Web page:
Dinos breathed like birds?
A preliminary response to a new study that has excited some evolutionists, probably more than the facts allow
The internet in mid-July 2005 was abuzz with headlines which implied to the layperson that it has now been proven beyond doubt that dinosaurs ‘breathed like birds’.
Comparisons between a bird (a, b) and theropod dinosaur (c, d) in caudal (a, c) and right lateral (b, d) views, illustrating the topological similarity of pneumatic features. a, b, Cranial thoracic vertebra of a sarus crane (Grus antigone, SBU AV104063). c, d, Mid-cervical (c) and cervicothoracic (d) vertebra of an abelisauroid theropod (Majungatholus atopus, UA 8678). Scale bar, 1 cm (a, b) and 3 cm in (c, d). CeP, central pneumatic foramen; NaP, neural arch pneumatic foramen; Nc, neural canal; Ns, neural spine; Pp, parapophysis.
All this has come from a new study dealing with the fossil remains of a very beautifully preserved theropod dinosaur, Majungatholus atopusi, just published in the prestigious British science journal Nature.1 The fact that theropod dinosaurs (that group believed by many evolutionists to have given rise to birds) have pneumatization (special hollow air spaces) in some of their bones is not new, nor that birds do, too. In particular, the lungs of birds interact with a system of air sacs which ‘invade’ sections of the skeleton, particularly the vertebral bodies.
Those vertebral bodies which are present in this dinosaur show in remarkable detail (see diagram, from the Nature article, reproduced under the ‘fair use’ provisions of copyright) air cavities within the bone (pneumatizations). These are so strongly analogous with ones in a modern bird that I think one can reasonably infer that the dinosaur possessed the following:
- A cervical air sac similar to modern birds;
- A lung which itself invaded some of the thoracic vertebrae, pneumatizing them in the same way as modern bird lungs do;
- An abdominal air sac similar to modern birds. This is the aspect of the study that appears to be most encouraging to evolutionists, as being ‘caudal’2 to the lung, it allows for the possibility of a ‘flow-through’ lung as in birds (see later).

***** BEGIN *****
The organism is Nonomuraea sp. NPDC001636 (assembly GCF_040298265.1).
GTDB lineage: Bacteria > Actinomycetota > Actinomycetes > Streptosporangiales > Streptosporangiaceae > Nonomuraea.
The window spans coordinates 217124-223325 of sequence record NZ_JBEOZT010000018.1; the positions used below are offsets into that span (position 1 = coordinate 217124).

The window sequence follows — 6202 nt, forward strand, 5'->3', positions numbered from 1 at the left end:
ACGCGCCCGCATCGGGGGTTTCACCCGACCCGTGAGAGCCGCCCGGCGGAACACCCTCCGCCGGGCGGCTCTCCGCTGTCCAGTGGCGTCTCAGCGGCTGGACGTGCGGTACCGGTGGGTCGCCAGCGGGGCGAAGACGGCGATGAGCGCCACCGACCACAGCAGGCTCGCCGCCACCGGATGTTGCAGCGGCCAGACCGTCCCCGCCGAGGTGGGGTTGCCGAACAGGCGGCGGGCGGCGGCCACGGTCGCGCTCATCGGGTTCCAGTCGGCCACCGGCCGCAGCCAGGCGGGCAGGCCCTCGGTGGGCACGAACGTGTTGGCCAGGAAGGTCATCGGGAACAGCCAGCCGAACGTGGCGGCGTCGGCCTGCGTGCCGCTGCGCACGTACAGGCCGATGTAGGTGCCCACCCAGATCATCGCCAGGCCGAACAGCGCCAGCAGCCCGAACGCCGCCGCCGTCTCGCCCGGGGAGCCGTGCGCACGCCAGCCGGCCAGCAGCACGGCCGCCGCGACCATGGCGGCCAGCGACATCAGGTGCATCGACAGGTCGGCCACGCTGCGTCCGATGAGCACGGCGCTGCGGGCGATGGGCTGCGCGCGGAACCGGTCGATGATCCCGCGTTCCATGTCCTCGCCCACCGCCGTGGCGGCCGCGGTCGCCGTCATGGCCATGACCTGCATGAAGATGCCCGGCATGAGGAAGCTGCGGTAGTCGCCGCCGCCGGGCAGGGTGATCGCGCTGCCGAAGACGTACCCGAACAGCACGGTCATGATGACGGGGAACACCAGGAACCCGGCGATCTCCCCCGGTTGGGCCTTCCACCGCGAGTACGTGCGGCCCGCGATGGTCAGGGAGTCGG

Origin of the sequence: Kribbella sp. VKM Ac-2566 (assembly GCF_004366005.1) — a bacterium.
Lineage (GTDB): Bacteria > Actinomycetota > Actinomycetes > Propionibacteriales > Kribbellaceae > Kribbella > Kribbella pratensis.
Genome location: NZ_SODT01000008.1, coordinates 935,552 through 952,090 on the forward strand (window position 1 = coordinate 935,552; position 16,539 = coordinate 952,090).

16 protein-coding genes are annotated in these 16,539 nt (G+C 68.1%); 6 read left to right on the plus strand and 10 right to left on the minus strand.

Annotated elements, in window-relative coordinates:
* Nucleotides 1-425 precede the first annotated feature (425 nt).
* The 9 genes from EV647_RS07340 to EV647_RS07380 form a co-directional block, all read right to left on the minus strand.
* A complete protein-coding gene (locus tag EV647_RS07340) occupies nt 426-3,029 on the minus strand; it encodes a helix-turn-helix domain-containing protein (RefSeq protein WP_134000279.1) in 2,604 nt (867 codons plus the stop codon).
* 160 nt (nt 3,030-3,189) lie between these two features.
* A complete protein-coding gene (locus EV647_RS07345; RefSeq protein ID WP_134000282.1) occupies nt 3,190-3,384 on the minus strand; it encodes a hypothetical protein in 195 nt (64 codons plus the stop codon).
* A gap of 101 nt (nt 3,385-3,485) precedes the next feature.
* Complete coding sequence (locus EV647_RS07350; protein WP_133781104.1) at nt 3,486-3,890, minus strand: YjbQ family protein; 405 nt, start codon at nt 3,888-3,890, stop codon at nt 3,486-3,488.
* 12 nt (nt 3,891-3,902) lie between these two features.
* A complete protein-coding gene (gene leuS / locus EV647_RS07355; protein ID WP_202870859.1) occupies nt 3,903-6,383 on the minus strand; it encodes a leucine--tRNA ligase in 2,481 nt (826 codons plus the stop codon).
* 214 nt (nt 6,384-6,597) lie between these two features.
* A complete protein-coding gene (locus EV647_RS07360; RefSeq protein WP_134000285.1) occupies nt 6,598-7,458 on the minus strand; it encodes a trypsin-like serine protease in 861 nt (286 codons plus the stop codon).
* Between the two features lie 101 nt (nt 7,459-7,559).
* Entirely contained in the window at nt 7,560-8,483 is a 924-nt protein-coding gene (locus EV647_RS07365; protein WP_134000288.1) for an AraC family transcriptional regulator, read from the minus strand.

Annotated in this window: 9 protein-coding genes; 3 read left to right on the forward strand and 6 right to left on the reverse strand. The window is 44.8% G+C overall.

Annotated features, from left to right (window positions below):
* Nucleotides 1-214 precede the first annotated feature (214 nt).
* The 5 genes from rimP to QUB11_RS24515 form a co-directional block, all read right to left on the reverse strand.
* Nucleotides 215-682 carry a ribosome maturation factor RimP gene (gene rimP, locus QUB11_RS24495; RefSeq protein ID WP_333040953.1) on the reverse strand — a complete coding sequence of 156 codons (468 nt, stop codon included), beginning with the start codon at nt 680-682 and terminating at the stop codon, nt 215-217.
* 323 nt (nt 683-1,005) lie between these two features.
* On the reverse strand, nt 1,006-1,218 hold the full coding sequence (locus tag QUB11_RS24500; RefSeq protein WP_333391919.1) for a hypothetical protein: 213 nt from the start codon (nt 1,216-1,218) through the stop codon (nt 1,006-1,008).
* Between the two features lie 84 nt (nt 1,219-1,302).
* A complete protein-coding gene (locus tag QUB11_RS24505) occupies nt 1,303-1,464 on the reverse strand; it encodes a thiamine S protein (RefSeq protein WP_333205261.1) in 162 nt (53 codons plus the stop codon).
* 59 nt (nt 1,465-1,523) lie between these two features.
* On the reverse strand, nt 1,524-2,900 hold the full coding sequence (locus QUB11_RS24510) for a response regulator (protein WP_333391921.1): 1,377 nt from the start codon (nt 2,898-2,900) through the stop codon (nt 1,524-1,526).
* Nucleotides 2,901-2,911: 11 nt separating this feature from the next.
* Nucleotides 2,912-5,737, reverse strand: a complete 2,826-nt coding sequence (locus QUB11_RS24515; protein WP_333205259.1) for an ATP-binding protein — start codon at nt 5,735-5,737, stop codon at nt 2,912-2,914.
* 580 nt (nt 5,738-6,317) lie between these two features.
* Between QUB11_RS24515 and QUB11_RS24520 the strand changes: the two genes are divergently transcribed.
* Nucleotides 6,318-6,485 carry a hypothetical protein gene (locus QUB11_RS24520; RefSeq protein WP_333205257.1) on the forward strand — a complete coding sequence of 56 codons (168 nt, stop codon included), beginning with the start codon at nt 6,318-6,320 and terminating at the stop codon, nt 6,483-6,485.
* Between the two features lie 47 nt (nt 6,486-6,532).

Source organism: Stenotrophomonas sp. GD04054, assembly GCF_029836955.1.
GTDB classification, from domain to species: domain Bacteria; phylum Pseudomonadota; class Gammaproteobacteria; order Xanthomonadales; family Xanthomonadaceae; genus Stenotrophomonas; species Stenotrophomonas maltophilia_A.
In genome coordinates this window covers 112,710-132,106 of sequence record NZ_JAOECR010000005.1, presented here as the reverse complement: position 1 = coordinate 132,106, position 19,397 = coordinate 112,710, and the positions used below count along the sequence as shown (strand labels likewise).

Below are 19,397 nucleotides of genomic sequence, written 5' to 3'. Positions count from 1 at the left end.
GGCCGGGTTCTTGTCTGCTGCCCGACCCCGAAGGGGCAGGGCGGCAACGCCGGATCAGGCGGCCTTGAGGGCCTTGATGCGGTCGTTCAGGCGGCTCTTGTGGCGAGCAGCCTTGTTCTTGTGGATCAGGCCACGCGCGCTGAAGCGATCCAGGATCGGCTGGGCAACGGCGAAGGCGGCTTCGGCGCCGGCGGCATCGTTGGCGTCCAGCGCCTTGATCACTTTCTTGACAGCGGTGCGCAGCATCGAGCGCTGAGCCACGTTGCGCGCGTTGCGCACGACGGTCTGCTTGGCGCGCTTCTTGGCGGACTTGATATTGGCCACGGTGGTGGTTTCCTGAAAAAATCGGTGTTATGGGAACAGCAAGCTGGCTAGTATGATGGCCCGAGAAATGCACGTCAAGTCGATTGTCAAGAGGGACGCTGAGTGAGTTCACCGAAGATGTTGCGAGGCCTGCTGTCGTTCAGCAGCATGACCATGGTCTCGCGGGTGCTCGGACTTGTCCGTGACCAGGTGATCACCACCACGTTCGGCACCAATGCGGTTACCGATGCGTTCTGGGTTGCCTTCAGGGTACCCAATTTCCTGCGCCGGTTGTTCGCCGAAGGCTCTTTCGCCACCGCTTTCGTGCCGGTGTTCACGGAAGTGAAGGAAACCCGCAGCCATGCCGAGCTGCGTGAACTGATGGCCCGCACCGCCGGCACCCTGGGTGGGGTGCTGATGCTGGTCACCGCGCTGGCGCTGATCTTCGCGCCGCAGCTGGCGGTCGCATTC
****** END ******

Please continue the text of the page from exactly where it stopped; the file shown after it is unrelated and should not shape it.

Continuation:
In another diagram associated with the article, the dinosaur skeleton is drawn with not just the above three features but, in addition, (4) a clavicular air sac and (5) a thoracic air sac as modern birds have. However, there appears to be no fossil evidence of (4) and (5). The caption states that these are ‘tertiary-level inferences emphasizing the uncertainty surrounding the reconstruction of soft tissues not constrained by osteological evidence.’ In other words, there is no evidence from fossil bones from which one can even infer the existence of these soft tissue air sacs. Rather, they are believed to be present by way of ‘tertiary inference’—presumably as follows: if (1) – (3), all known to be features of bird respiration, are (secondarily) inferred to be present, then it’s an educated guess that probably (4) – (5) are present as well. However, this guess is heavily influenced by the presumption that theropods are the evolutionary ancestors of birds. But this is hotly disputed by some evolutionist experts themselves, and it is just as reasonable to presume that theropods did not have those last two sacs.